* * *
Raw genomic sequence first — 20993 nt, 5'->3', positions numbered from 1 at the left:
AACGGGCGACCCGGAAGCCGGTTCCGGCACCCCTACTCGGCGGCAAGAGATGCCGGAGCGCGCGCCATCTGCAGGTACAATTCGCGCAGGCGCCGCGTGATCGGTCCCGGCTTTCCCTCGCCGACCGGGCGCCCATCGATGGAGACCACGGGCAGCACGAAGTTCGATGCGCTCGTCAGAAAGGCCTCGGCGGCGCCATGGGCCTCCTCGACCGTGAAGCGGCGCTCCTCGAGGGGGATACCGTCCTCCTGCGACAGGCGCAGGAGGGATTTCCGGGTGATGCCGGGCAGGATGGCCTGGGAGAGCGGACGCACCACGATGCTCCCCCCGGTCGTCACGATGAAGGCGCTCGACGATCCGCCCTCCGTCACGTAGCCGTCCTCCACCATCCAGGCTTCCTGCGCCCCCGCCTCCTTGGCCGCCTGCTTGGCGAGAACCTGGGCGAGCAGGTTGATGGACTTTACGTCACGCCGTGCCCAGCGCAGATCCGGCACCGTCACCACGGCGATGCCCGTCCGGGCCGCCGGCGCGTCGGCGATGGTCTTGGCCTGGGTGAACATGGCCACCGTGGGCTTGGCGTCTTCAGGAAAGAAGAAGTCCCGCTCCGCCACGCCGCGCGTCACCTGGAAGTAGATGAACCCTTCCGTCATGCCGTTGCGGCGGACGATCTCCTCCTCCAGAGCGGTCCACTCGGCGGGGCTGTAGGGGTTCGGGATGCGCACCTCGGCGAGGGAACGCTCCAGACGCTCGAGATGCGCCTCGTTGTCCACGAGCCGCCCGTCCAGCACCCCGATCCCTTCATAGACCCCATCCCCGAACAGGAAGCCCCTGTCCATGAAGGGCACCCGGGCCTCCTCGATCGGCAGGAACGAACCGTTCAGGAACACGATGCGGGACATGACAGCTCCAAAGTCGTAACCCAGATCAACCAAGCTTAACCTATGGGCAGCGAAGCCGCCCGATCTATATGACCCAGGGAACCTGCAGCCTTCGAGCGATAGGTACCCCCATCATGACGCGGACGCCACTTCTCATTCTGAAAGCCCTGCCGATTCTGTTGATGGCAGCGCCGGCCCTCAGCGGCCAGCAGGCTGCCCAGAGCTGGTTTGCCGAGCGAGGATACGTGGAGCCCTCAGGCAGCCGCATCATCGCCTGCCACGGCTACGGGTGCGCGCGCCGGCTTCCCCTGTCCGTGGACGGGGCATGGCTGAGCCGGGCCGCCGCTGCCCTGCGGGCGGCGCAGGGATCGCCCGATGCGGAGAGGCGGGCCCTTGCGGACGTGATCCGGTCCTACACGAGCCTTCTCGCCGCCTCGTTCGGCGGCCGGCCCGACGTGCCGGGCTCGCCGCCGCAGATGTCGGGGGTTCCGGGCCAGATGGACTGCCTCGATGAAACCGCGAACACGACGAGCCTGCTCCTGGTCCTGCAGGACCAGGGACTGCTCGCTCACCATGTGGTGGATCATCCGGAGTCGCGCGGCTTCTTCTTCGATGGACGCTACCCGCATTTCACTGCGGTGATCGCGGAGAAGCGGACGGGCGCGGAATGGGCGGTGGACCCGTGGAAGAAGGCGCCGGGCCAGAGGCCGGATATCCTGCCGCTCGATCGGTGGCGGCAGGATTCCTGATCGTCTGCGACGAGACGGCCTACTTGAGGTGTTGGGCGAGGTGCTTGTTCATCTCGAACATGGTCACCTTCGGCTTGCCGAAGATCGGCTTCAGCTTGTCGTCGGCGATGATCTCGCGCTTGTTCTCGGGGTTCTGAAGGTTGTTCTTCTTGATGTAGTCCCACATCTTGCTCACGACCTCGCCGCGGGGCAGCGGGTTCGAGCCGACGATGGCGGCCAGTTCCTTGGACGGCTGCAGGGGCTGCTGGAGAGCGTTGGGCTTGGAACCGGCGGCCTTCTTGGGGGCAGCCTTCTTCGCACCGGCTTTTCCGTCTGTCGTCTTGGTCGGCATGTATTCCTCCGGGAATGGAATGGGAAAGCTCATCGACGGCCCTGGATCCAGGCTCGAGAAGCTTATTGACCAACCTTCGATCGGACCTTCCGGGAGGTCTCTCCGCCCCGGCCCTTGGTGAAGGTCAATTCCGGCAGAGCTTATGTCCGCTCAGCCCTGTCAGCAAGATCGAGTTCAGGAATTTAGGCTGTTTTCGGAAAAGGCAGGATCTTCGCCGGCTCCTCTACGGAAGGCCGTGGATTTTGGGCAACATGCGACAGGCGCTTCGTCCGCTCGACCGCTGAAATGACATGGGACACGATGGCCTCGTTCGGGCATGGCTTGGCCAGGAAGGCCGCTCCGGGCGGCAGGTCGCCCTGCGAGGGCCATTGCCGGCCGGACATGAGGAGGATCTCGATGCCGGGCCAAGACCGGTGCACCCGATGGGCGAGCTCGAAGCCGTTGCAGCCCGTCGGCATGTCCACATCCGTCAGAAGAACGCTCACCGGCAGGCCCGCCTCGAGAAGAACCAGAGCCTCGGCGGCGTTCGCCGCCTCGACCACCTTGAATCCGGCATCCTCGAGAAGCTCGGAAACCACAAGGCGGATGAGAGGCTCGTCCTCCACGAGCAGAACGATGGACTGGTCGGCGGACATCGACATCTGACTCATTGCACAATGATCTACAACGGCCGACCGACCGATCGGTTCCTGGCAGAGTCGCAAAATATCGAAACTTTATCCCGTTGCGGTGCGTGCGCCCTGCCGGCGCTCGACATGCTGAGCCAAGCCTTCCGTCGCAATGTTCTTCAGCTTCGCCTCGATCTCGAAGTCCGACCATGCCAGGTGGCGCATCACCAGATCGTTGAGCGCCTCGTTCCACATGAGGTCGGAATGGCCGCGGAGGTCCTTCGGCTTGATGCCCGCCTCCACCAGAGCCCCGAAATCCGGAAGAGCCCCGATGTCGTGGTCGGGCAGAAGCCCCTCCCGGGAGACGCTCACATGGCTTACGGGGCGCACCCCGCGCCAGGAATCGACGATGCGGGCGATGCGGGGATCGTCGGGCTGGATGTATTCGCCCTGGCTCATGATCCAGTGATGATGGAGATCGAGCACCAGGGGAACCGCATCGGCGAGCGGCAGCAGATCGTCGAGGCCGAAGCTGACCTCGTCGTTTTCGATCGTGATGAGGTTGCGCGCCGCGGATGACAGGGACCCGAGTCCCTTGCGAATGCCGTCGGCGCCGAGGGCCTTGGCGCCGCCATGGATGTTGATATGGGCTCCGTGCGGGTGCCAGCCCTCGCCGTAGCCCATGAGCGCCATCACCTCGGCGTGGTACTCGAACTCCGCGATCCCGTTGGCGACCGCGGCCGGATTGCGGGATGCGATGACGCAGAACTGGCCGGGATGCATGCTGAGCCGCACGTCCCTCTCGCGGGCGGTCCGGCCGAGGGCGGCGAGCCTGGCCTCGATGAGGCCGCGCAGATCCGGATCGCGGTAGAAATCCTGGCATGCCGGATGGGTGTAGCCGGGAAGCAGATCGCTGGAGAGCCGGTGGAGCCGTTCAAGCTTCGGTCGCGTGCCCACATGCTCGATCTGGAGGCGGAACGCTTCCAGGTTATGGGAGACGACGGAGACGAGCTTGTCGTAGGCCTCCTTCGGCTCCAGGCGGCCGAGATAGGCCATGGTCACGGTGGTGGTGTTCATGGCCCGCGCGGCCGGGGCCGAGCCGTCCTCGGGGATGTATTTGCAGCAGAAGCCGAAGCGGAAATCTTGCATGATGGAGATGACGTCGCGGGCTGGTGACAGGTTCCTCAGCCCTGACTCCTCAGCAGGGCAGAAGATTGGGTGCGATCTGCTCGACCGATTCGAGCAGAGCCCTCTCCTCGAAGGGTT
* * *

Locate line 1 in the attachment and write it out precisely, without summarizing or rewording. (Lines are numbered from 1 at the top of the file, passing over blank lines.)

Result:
Raw genomic sequence first — 20993 nt, 5'->3', positions numbered from 1 at the left: